“I got to get up close and personal with the Curiosity twin because Jim Bell, a professor in the School of Earth and Space Exploration, was visiting JPL since he is a science team member for MSL’s Mastcam, MAHLI and MARDI cameras. He called me that day and asked if I wanted to check out the rover so [SESE alumna] Hallie Gengl and I rushed down to see it after he called us,” says Fisher.

All of the testing and waiting finally paid off as Fisher watched the video feed of Curiosity’s successful landing on Mars. She was invited to join in the excitement at JPL’s off site facility for Goldstone, located about 10 miles away from JPL, which served as JPL’s event overflow site.

For Fisher, being part of these projects during such an exciting time in space exploration is something she will never forget.

“I couldn’t think of a better way to spend my summer than the way that I did. Being able to walk into work at JPL everyday, seeing and meeting the masterminds behind all that is NASA from the scientists, engineers and business men and women was an awe-inspiring experience. I felt privileged to be in the same room with the people who made the MSL mission a success. It was such a monumental event that I’ll remember for the rest of my life,” she says.

This was the perfect opportunity for her to put to use what she had learned, not only as a business major, but also in astrophysics. She worked alongside those who are involved in the daily workings of a spacecraft that is exploring new worlds and helped others share that experience through her work with the public engagement team. She also witnessed the business side of exploration and the finer details that go into making these impressive projects feasible.

(Heath Harris)

Photo: Laura Fisher, JPL intern, poses with Curiosity rover's engineering twin.


For the first time, more than 22,000 Arizonans will participate in the Great ShakeOut, an annual earthquake drill held on Oct. 18 at 10:18 a.m.

The ShakeOut began in 2008 in California as a way to educate the public about earthquake preparedness. Since then it has grown into an international event with nearly 17 million participants.

Although not traditionally thought of as a frequent epicenter for earthquakes, Arizona is not free from earthquake hazard. The USArray component of EarthScope, an earth science program that researches the structure and evolution of the North American continent, detected over 1,000 earthquakes in Arizona during the past two years.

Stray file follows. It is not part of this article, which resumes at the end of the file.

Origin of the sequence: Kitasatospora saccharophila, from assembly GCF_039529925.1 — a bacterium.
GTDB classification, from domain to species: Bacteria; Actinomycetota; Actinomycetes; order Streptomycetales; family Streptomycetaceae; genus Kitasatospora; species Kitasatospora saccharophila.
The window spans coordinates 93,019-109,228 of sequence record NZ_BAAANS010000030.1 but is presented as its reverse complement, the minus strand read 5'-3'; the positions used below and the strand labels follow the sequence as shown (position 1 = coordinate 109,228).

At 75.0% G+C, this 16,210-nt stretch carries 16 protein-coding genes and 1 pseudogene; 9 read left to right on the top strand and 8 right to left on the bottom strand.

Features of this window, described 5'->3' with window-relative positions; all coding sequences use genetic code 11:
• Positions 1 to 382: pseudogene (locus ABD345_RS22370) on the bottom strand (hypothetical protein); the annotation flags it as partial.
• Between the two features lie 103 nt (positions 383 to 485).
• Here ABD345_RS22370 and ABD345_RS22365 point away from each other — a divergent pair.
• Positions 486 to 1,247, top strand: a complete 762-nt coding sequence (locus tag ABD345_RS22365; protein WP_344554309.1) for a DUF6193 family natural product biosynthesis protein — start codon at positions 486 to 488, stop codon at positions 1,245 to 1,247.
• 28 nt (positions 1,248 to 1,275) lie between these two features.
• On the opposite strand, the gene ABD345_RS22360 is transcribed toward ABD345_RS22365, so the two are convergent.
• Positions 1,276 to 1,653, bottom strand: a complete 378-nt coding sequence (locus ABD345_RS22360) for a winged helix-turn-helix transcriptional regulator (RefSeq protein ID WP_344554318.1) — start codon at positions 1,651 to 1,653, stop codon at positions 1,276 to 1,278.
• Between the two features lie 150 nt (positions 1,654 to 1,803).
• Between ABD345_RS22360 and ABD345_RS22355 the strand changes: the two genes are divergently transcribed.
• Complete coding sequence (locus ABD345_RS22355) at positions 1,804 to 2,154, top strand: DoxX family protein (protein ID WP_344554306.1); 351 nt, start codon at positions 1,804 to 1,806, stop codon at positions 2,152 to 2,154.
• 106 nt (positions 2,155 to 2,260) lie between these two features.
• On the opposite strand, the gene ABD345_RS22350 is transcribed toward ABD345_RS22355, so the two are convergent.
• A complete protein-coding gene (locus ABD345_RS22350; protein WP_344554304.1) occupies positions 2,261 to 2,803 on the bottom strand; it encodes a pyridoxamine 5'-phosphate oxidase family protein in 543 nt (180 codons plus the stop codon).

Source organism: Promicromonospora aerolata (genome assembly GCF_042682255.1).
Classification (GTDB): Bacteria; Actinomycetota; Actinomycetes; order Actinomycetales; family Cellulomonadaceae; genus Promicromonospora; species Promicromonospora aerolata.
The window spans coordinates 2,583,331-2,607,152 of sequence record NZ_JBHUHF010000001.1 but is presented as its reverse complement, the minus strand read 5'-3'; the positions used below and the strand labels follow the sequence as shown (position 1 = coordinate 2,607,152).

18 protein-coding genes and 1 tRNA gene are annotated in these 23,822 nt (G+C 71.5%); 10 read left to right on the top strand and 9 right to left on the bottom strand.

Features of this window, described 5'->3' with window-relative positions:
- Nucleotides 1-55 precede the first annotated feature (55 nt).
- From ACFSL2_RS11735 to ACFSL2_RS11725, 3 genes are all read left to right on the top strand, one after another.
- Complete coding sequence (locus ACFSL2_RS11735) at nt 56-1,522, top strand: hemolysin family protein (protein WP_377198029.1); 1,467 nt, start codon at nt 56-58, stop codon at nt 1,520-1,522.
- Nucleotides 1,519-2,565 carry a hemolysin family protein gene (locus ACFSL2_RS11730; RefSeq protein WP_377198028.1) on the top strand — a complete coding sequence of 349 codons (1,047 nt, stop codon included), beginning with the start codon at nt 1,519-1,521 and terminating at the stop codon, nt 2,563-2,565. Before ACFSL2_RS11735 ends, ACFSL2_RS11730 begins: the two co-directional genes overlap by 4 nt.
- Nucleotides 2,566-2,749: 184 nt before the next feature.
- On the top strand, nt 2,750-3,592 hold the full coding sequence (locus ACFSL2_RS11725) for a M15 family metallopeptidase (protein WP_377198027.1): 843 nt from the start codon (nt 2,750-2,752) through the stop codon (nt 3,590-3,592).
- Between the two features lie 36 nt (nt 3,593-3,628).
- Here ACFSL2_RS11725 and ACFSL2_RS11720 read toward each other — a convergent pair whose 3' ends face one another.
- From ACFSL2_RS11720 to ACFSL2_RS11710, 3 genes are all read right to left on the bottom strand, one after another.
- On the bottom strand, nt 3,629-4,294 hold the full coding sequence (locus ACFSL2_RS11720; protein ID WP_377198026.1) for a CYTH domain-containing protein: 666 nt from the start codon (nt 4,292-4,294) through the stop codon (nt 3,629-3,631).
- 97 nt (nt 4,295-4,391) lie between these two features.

“Earthquake risk in Arizona is low, but that doesn’t mean it is nonexistent,” said Wendy Bohon, an Arizona State University graduate student majoring in geological sciences and EarthScope social media coordinator. “It can almost be worse in places where there are smaller earthquakes, because people don’t know what to do.”

The EarthScope National Office (ESNO), based at ASU for the next three years, signed up to participate in the ShakeOut this year to encourage hazard awareness, Bohon said.

On Oct. 17 EarthScope will host a free public lecture series from 7-9 p.m. on the science behind earthquakes, earthquakes in Arizona, and ways to be prepared. The lecture will be held in the Interdisciplinary Science and Technology Building 4 in the Marston Exploration Theater.

The drill will take place the next morning.

ESNO director and speaker Ramon Arrowsmith said taking a few minutes to think about what to do in the event of an earthquake can only help.

“When you’re panicked, you can’t think, so it’s important to plan ahead and pay attention to what looks strong and what could fall on top of you,” said Arrowsmith, who is also a professor in the School of Earth and Space Exploration (SESE).

“It is also valuable to think about communications with your family and friends in the case of a natural or human-caused disaster,” he said.

SESE professors Steve Semken and Ed Garnero, along with SESE graduate student Jeff Lockridge, will also be speaking.